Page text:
Famous associations have offered artists the perfect platform to design fantasy surroundings, says Chris Hall
Caligula hurling a party ,” was how the funk musician Rick James described the famed Studio 54 in New York, which opened in 1977. There was a cocaine snorting” Man and the Spoon” facet that would pitch from the ceiling when required, there were mounds of cash in the back area, unisex bathrooms and stunts like Bianca Jagger going a horse on the dancefloor led by a naked gentleman contained within golden glitter.
The key circumstance about Studio 54, which features in a brand-new exhibit about global club culture at Vitra Design Museum, was its adaptability. It could become a different imagination situation to act as backdrop for the outrageous clothings and theatre of the working party goers- such as when four tonnes of shimmer were plunged from the club’s ceiling on New Year’s Eve or when the fashion designer Valentino had a circus-themed birthday party with sand and mermaids on trapezes.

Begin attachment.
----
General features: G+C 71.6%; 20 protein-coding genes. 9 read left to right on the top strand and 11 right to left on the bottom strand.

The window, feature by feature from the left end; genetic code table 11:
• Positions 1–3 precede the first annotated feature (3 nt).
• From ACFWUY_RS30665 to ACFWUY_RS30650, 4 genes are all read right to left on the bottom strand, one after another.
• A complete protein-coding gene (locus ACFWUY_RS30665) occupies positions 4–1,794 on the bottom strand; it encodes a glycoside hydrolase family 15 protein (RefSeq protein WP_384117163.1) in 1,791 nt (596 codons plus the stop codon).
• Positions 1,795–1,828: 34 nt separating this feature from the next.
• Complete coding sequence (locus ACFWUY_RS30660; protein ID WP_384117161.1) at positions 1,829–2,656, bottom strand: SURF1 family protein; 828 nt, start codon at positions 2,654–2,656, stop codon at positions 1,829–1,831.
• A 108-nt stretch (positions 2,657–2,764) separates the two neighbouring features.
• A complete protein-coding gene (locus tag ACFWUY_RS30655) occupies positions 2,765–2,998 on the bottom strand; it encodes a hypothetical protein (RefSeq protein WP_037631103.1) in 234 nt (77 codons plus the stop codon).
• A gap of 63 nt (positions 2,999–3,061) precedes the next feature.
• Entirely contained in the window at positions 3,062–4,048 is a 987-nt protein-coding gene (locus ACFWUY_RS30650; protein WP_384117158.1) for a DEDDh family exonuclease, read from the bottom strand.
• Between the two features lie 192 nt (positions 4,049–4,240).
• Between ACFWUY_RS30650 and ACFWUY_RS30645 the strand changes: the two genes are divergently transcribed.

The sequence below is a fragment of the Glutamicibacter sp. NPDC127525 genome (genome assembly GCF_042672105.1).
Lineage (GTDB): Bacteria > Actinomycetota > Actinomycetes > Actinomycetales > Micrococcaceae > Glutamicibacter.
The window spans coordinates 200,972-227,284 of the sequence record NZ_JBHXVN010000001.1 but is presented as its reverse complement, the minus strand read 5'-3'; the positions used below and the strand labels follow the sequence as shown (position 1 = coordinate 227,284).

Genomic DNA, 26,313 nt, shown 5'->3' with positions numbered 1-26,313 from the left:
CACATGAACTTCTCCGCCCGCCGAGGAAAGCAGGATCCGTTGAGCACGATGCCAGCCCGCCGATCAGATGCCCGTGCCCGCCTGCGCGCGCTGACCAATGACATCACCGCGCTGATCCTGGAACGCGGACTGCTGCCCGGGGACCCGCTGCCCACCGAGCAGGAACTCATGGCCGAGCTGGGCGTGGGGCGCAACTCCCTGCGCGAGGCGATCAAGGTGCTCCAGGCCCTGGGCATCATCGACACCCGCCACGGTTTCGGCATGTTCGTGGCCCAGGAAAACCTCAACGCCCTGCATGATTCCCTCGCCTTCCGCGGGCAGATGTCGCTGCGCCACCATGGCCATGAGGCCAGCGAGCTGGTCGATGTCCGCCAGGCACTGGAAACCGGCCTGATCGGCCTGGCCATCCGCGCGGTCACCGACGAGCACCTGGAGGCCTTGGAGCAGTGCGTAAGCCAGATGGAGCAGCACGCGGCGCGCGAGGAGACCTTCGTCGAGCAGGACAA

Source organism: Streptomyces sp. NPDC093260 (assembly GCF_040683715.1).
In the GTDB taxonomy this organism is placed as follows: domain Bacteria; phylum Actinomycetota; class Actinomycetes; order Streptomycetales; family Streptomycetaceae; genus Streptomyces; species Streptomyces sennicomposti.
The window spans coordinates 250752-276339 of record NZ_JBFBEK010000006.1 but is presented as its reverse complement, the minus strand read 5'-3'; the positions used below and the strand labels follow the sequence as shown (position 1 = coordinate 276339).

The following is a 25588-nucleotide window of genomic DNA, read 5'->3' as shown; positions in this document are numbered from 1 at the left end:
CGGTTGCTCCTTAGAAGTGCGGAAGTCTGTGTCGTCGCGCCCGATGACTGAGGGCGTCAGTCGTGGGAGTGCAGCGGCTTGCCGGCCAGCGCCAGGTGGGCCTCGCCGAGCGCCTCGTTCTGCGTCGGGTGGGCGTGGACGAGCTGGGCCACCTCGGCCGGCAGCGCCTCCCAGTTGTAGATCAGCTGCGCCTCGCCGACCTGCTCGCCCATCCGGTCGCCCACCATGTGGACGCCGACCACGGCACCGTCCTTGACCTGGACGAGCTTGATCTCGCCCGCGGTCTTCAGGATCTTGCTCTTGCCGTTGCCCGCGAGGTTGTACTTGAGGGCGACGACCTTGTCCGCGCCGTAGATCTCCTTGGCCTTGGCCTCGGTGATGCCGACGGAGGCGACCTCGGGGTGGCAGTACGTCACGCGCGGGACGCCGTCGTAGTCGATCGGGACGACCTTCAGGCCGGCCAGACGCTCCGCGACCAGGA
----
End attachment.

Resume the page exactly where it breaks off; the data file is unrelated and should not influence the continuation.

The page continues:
” The 60 s and 70 s determined the rise of the notion that you don’t design a nightclub, you introduce the negligible pattern constituents to make a nightclub ,” says Catharine Rossi, a layout historian at Kingston University, who has co-curated the exhibition.” What’s important is not the physical space- actually the nightclub is just a container. Clubs are built through igniting and sound, psychotropic dopes and people .”
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